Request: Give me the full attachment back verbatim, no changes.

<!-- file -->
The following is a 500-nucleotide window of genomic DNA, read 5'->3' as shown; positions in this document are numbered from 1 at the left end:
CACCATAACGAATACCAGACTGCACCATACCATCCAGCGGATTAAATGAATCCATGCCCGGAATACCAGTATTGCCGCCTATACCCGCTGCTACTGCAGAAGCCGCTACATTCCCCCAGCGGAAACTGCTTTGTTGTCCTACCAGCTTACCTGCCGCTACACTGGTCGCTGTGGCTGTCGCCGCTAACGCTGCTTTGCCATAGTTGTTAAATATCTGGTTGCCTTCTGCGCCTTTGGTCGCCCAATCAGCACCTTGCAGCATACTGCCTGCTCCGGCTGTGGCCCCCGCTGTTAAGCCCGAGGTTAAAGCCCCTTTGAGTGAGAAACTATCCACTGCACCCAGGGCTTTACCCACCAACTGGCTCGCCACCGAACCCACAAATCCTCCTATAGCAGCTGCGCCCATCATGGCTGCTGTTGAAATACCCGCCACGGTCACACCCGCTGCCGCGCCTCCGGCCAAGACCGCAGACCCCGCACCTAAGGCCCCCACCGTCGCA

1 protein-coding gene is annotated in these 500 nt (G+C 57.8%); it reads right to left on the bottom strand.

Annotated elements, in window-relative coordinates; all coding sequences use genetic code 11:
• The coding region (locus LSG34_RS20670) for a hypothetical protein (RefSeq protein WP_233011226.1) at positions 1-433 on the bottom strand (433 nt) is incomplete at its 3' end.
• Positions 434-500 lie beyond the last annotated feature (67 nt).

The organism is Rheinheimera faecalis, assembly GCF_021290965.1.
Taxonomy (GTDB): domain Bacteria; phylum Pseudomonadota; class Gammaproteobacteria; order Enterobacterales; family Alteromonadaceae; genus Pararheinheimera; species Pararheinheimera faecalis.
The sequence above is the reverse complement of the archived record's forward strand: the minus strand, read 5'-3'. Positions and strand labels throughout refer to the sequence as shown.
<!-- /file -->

The following is a 500-nucleotide window of genomic DNA, read 5'->3' as shown; positions in this document are numbered from 1 at the left end:
CACCATAACGAATACCAGACTGCACCATACCATCCAGCGGATTAAATGAATCCATGCCCGGAATACCAGTATTGCCGCCTATACCCGCTGCTACTGCAGAAGCCGCTACATTCCCCCAGCGGAAACTGCTTTGTTGTCCTACCAGCTTACCTGCCGCTACACTGGTCGCTGTGGCTGTCGCCGCTAACGCTGCTTTGCCATAGTTGTTAAATATCTGGTTGCCTTCTGCGCCTTTGGTCGCCCAATCAGCACCTTGCAGCATACTGCCTGCTCCGGCTGTGGCCCCCGCTGTTAAGCCCGAGGTTAAAGCCCCTTTGAGTGAGAAACTATCCACTGCACCCAGGGCTTTACCCACCAACTGGCTCGCCACCGAACCCACAAATCCTCCTATAGCAGCTGCGCCCATCATGGCTGCTGTTGAAATACCCGCCACGGTCACACCCGCTGCCGCGCCTCCGGCCAAGACCGCAGACCCCGCACCTAAGGCCCCCACCGTCGCA

1 protein-coding gene is annotated in these 500 nt (G+C 57.8%); it reads right to left on the bottom strand.

Annotated elements, in window-relative coordinates; all coding sequences use genetic code 11:
• The coding region (locus LSG34_RS20670) for a hypothetical protein (RefSeq protein WP_233011226.1) at positions 1-433 on the bottom strand (433 nt) is incomplete at its 3' end.
• Positions 434-500 lie beyond the last annotated feature (67 nt).

The organism is Rheinheimera faecalis, assembly GCF_021290965.1.
Taxonomy (GTDB): domain Bacteria; phylum Pseudomonadota; class Gammaproteobacteria; order Enterobacterales; family Alteromonadaceae; genus Pararheinheimera; species Pararheinheimera faecalis.
The sequence above is the reverse complement of the archived record's forward strand: the minus strand, read 5'-3'. Positions and strand labels throughout refer to the sequence as shown.